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In honor of National Pet Dental Health Month, we discussed gum disease in dogs in our last post. As much as 80% of dogs have gum disease by the time they are three years old. It can be a very painful condition and cause serious health complications, but the good news is that it is preventable. 

Brushing your dog’s teeth is one of the best things you can do to prevent periodontal disease and tooth loss. Ideally, you should brush his teeth twice a day. However, we know that it can be a difficult—if not an impossible task—so here are some tips from our team at Anasazi Animal Clinic on how to brush your dog’s teeth to make it easier for you and more fun for him. 

7 Tips on How to Brush Your Dog’s Teeth


1. Start young.

The earlier you start getting your dog used to brushing, the better. If you adopt your dog as a puppy, that is the best time to start. Having said that, it’s never too late. They say you can’t teach an old dog new tricks, but it’s certainly worth a try no matter what age your dog is. Better late than never! 

2. Choose a good environment.

Choose an environment that is calm—free of other pets and children that could be distracting for your dog. You will also want to choose a space that has good lighting. A bathroom with the door closed is a good option. Just make sure you are in a room in which your dog feels comfortable. If he doesn’t like the bathroom, for example, he will be stressed before you even start brushing. 

3. Use the right toothbrush. 

It is important to purchase a high-quality toothbrush designed for dogs. They are designed with a longer, curved handle that makes it easier to reach the back teeth than with a human toothbrush. A toothbrush with multiple heads will allow you to brush all surfaces of the tooth at once. Make sure it has soft bristles so it does not irritate the gums. 

4. Buy toothpaste specifically formulated for dogs. 

Only use toothpaste that is developed for dogs. Although using human toothpaste might seem like a good idea that will save money, many of them have ingredients that are toxic to dogs, like xylitol. Additionally, dog toothpastes come in delicious flavors, like chicken, that will make brushing more exciting for him. Do not use anything other than dog toothpaste, including baking soda, which can upset your dog’s GI system. 

5. Take it slow. 

Here are some steps you can take to train your dog to enjoy, or at least tolerate, having his teeth brushed:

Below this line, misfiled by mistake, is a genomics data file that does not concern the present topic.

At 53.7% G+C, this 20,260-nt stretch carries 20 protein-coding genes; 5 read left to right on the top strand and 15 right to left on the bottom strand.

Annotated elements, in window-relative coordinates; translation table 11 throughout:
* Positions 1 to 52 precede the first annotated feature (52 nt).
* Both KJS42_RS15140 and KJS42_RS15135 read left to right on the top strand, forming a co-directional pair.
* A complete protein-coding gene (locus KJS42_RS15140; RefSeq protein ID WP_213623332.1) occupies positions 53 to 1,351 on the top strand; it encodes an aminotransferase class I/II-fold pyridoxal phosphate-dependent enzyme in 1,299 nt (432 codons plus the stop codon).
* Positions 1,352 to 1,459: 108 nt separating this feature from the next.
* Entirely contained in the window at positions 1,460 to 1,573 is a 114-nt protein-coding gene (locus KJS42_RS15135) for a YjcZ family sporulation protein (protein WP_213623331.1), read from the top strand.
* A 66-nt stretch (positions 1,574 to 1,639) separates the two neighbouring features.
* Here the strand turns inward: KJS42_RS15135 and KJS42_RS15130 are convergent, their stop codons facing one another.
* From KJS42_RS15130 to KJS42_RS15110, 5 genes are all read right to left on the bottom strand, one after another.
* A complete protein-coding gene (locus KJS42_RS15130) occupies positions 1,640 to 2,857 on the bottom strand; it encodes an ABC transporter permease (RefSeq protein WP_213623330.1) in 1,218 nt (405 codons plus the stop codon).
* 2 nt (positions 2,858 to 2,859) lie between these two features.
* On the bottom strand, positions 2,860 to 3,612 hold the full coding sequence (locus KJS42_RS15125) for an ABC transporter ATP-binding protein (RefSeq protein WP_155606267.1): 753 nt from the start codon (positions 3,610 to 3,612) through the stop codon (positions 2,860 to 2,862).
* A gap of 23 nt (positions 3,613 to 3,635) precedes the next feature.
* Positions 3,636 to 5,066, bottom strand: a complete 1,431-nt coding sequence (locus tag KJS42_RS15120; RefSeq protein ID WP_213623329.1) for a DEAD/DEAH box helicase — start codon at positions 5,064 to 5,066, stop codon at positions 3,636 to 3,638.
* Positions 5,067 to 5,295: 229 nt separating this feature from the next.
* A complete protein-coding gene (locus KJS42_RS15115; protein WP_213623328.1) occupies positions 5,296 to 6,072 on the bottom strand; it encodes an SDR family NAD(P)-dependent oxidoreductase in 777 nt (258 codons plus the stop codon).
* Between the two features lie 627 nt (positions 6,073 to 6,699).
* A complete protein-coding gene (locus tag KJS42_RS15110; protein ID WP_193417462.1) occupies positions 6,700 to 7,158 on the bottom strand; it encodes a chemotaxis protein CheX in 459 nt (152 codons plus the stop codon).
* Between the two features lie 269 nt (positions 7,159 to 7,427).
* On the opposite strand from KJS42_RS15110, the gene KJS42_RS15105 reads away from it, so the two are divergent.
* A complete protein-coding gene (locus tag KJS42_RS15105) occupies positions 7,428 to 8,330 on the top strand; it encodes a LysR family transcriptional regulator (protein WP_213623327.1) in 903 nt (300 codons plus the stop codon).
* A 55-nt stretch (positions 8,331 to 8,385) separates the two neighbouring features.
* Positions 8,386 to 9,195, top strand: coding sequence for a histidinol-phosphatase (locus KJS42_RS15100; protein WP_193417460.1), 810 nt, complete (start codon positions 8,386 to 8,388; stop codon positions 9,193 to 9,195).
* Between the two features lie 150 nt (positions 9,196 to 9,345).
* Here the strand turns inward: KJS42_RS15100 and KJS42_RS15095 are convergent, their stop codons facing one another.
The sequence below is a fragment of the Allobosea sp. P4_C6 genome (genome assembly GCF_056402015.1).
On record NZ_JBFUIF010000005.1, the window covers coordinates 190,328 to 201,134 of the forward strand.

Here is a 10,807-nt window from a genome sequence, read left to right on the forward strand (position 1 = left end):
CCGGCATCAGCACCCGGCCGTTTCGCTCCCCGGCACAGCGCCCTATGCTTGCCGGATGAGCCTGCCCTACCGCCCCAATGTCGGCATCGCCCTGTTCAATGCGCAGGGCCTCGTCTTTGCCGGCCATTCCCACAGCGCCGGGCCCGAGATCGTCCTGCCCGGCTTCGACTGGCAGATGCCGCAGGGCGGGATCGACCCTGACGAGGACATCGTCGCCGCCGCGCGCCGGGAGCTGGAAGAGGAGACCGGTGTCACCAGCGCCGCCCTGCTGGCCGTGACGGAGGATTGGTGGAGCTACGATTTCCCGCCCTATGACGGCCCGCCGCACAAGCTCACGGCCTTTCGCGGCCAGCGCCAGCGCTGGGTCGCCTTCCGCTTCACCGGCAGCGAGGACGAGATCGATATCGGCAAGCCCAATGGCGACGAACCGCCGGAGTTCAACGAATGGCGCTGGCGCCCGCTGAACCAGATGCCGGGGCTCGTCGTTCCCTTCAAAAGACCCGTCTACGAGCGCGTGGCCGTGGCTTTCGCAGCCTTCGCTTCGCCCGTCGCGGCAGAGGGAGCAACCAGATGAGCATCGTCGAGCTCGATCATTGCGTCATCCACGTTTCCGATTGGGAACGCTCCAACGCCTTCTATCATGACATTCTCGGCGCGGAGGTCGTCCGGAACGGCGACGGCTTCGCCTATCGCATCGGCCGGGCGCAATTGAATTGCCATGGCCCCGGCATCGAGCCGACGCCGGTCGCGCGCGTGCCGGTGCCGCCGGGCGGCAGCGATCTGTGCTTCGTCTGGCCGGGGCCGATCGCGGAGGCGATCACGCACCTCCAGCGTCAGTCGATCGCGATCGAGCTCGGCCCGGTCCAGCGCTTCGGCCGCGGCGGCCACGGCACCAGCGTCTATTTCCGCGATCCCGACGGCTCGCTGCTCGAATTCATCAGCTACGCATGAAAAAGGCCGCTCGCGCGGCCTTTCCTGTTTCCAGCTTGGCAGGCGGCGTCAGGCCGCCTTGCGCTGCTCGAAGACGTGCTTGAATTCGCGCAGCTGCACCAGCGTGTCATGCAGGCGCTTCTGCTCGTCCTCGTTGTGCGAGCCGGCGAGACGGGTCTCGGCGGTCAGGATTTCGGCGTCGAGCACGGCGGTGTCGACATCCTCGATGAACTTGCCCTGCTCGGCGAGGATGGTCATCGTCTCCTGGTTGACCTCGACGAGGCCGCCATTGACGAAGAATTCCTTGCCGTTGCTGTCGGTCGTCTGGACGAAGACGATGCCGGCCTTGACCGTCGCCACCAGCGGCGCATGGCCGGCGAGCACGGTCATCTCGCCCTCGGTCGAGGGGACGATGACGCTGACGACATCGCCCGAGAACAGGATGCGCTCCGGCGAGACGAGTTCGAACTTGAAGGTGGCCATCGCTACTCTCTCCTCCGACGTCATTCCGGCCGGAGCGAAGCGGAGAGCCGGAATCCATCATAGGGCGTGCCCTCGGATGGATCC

• Touch his gums and teeth without the brush first
  • If he doesn’t tolerate this, try putting a little bit of peanut butter on your finger, just to get him used to his teeth being touched
  • Next, touch his teeth with the toothbrush 
  • When he’s ready, let him lick a little bit of the toothpaste off of your finger

You may need to do this a few times just to get him used to the process before you actually begin brushing. 

6. Reward with treats. 

Make sure to verbally praise and reward each step your dog takes with treats. Start by giving him a treat just for going into the bathroom. Then give him a treat when you touch his mouth and when you take the toothbrush out. This will make the process more fun for your dog and he will develop positive associations with the whole process. Don’t worry about treats negating the brushing. A few won’t counteract the plaque being brushed away. 

7. Be patient. 

When you feel that your dog is ready for brushing, it is important that you continue to be patient. At first, you may not be able to brush all of your dog’s teeth in one sitting and that’s okay. This doesn’t mean you should give up. Keep trying. But, if the process is just too stressful for both of you, speak with your veterinarian. Some dogs just do not tolerate the process and that doesn’t mean you are a bad owner! However, regular professional dental cleanings are even more important in this case. 


Dog Dental Care in Gilbert

In addition to brushing your dog’s teeth regularly, he will need yearly dental checkups and cleanings. We will always perform dental radiographs on your pet while they are under anesthesia for a dental cleaning in order to better evaluate their teeth. Many times the teeth look good on the surface but have issues below the gumline that can only be detected through radiographs. 

Our team at Anasazi Animal Clinic is exceptionally skilled in dentistry; Dr. Mafara has worked closely with his mentors at Arizona Veterinary Dental Specialists to ensure we are providing the most innovative services and methods available for your pet. Call us to schedule a dental cleaning or treatment today. 

 

 

Images used under creative commons license – commercial use (2/3/2021) by JackieLou DL from Pixabay

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